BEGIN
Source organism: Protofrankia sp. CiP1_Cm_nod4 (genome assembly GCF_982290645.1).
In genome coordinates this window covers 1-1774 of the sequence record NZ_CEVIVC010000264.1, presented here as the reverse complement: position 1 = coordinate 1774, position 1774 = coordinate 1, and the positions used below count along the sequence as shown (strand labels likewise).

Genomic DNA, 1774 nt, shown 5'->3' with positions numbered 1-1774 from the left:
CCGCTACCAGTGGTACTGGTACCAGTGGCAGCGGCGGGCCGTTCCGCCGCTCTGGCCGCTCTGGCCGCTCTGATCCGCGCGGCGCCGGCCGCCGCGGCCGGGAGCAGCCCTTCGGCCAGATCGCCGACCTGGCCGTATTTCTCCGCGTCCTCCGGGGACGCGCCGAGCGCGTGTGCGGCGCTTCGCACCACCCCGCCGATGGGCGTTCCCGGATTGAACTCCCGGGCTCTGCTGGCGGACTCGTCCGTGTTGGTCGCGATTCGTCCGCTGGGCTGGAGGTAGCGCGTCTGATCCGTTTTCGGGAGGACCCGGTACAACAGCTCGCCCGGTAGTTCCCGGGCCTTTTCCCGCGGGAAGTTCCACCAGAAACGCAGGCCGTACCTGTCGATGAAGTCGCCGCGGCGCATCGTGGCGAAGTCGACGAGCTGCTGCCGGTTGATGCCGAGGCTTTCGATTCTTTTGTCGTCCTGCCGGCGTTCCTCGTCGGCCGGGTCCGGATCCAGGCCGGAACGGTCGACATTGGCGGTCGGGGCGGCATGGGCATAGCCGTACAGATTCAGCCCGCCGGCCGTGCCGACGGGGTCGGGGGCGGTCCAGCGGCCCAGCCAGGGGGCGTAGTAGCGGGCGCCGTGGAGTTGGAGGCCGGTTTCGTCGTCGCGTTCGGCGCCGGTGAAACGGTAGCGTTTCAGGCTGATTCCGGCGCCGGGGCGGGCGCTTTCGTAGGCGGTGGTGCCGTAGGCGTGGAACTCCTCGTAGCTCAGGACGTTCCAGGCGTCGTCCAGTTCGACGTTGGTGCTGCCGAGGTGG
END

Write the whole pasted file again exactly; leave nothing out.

Source organism: Protofrankia sp. CiP1_Cm_nod4 (genome assembly GCF_982290645.1).
In genome coordinates this window covers 1-1774 of the sequence record NZ_CEVIVC010000264.1, presented here as the reverse complement: position 1 = coordinate 1774, position 1774 = coordinate 1, and the positions used below count along the sequence as shown (strand labels likewise).

Genomic DNA, 1774 nt, shown 5'->3' with positions numbered 1-1774 from the left:
CCGCTACCAGTGGTACTGGTACCAGTGGCAGCGGCGGGCCGTTCCGCCGCTCTGGCCGCTCTGGCCGCTCTGATCCGCGCGGCGCCGGCCGCCGCGGCCGGGAGCAGCCCTTCGGCCAGATCGCCGACCTGGCCGTATTTCTCCGCGTCCTCCGGGGACGCGCCGAGCGCGTGTGCGGCGCTTCGCACCACCCCGCCGATGGGCGTTCCCGGATTGAACTCCCGGGCTCTGCTGGCGGACTCGTCCGTGTTGGTCGCGATTCGTCCGCTGGGCTGGAGGTAGCGCGTCTGATCCGTTTTCGGGAGGACCCGGTACAACAGCTCGCCCGGTAGTTCCCGGGCCTTTTCCCGCGGGAAGTTCCACCAGAAACGCAGGCCGTACCTGTCGATGAAGTCGCCGCGGCGCATCGTGGCGAAGTCGACGAGCTGCTGCCGGTTGATGCCGAGGCTTTCGATTCTTTTGTCGTCCTGCCGGCGTTCCTCGTCGGCCGGGTCCGGATCCAGGCCGGAACGGTCGACATTGGCGGTCGGGGCGGCATGGGCATAGCCGTACAGATTCAGCCCGCCGGCCGTGCCGACGGGGTCGGGGGCGGTCCAGCGGCCCAGCCAGGGGGCGTAGTAGCGGGCGCCGTGGAGTTGGAGGCCGGTTTCGTCGTCGCGTTCGGCGCCGGTGAAACGGTAGCGTTTCAGGCTGATTCCGGCGCCGGGGCGGGCGCTTTCGTAGGCGGTGGTGCCGTAGGCGTGGAACTCCTCGTAGCTCAGGACGTTCCAGGCGTCGTCCAGTTCGACGTTGGTGCTGCCGAGGTGG